OK, so then, what would life be like if you had no senses?  Do you think that we'd be aware of a physical world, in some way?

[This message has been edited by fractal007 (edited 12-12-2000).]
Songbird
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5 posted 12-12-2000 03:12 PM       View Profile for Songbird   Email Songbird   Edit/Delete Message      Find Poems   Click to visit Songbird's Home Page   View IP for Songbird

2 be or not 2 be?

yes or no?

negative or affirmative?

left or right?

north or south?

east or west?

input or output?

download or upload?

on or off?

pregnant or not?

existing?

yes or no?

no hanging chads

no in betweens

no maybe's on this test

it either a open or shut case

existing neurons know

and feel..if they are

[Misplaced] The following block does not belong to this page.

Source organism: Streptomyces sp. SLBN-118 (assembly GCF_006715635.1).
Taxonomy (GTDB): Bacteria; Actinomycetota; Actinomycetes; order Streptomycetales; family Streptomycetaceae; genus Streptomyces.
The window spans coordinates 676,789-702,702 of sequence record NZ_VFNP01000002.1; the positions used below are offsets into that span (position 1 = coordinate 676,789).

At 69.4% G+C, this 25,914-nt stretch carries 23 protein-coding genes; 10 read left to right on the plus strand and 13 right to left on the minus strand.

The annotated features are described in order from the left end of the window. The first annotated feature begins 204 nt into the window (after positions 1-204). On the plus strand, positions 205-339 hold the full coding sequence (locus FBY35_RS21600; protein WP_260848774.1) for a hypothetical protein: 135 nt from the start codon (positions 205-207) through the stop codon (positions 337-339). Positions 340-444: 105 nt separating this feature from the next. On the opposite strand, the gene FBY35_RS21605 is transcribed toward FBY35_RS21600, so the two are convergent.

connected to the brain

connection severed

body dead

Spirit breath

Alive to God


(There's my two cents)
Brad
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6 posted 12-12-2000 08:46 PM       View Profile for Brad   Email Brad   Edit/Delete Message      Find Poems  View IP for Brad

Songbird,
How very metaphysical of you.

Fractal007,
I'm not sure I understand your next question if you don't posit some type of metaphysical mind. If you could be aware of the world, wouldn't you have to be able to sense it in some way? If you had no senses, you wouldn't be able to sense yourself, right? If you've never had any senses, how could 'you' actually exist? If you're talking about the six senses we have or are generally defined as having, aren't you positing something other (another kind of sense) to explain that awareness?

It's a difficult question and I'm not trying to make light of it. It follows Kant by the way. I am trying to show the difficulty and, indeed, the radicality of seeing the world without a 'mind' that is somehow distinct from the world.